The New Dawn (Monrovia)

Liberia: Fewer Girls Subjected to FGM/C-UN Data

Fewer girls are subjected to the life-threatening practice of female genital mutilation/cutting (FGM/C) according to new data from the United Nations, released on 6 February, the International Day of Zero Tolerance for Female Genital Mutilation.

According to a UN statement issued in Monrovia Monday, the data show that FGM/C is becoming less prevalent overall and the younger generation is less vulnerable to the practice.

In the 29 countries in Africa and the Middle East, where the practice of FGM/C is concentrated, on average, 36 per cent of girls aged 15-19 have been cut compared to an estimated 53 per cent of women aged 45-49.

The statement said the decline is particularly sharp in some countries: in Kenya, for example, women aged 45-49 are three times more likely to have been cut than girls aged 15-19.

"This progress shows it is possible to end FGM/C" said UNICEF Executive Director Anthony Lake. "FGM/C is not only deeply wrong; we can and must end it to help millions of girls and women lead healthier lives."

These recent estimates produced by UNICEF show that at least 120 million girls and women have experienced FGM/C in these 29 countries. Given present trends, as many as 30 million girls under the age of 15 may still be at risk.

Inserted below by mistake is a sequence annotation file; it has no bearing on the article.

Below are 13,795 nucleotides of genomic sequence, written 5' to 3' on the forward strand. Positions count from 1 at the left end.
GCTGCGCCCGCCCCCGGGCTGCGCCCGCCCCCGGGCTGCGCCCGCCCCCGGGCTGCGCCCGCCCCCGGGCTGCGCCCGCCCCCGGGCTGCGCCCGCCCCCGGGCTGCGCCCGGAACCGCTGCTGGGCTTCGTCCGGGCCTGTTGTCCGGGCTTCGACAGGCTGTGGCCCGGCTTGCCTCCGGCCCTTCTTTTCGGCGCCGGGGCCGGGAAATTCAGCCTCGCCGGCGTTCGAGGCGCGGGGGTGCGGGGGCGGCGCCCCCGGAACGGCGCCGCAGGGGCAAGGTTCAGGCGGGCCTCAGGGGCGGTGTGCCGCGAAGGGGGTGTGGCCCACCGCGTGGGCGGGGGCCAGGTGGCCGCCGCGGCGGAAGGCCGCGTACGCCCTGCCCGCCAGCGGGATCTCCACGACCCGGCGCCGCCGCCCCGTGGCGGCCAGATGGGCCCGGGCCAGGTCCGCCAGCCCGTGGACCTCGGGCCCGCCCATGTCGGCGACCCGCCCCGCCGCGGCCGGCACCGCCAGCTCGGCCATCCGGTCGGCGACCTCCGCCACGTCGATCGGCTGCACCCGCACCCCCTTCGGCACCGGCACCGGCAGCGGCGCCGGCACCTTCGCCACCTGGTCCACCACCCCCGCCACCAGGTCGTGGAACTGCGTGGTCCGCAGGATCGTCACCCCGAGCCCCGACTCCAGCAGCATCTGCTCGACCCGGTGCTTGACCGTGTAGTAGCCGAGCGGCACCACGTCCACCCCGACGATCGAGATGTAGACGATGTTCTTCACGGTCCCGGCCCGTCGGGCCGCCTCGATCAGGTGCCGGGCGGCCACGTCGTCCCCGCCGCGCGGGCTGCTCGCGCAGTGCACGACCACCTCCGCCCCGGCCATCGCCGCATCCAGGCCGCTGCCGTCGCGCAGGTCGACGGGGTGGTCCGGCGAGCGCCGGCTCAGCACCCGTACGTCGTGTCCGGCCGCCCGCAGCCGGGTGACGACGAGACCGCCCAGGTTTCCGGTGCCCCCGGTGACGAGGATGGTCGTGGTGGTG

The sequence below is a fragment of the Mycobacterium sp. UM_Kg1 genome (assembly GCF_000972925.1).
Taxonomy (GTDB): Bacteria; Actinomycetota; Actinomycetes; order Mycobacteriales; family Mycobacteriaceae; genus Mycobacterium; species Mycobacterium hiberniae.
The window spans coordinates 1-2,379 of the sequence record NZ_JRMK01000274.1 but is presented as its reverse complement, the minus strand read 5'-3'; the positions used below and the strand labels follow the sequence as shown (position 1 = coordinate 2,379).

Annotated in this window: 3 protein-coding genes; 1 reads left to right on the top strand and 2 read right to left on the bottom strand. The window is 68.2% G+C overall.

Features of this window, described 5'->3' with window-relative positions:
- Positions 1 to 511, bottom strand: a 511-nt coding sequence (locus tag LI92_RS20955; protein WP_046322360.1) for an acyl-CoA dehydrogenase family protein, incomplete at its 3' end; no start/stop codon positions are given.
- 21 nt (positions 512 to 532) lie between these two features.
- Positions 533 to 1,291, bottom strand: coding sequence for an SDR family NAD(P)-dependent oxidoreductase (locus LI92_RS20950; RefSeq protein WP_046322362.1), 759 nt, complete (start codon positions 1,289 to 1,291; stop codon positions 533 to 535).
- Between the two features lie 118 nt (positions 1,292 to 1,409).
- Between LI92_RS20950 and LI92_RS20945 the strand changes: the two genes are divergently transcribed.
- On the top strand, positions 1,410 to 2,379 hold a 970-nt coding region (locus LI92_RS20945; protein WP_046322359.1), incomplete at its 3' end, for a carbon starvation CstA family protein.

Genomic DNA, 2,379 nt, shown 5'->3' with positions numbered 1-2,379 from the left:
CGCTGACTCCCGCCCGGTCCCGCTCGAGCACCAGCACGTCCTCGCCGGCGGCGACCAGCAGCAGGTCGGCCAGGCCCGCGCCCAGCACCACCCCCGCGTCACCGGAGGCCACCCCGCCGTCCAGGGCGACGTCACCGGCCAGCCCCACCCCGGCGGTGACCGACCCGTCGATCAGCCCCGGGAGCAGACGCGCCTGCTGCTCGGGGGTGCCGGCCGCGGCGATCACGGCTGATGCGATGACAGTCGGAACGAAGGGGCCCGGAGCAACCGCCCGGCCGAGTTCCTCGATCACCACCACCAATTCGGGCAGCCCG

The United Nations Population Fund (UNFPA) and UNICEF Joint Program on FGM/C is currently making progress in preventing these girls and future generations from being exposed to FGM/C.

The new estimates follow the unanimous adoption of a UN General Assembly resolution in December 2012, calling on Member States to intensify efforts towards the complete elimination of FGM/C.

Since 2008, when the UNFPA-UNICEF Joint Program on FGM/C was established, nearly 10,000 communities in 15 countries, representing about 8 million people, have renounced the practice. Last year, a total of 1,775 communities across Africa publicly declared their commitment to end FGM/C.

Even in high-prevalence countries, attitudes towards the practice are changing. In Egypt, for example, where around 90 per cent of girls and women have been cut, the percentage of those aged 15-49 who have been married, and who think that FGM/C should stop, doubled from 13 per cent to 28 per cent between 1995 and 2008.

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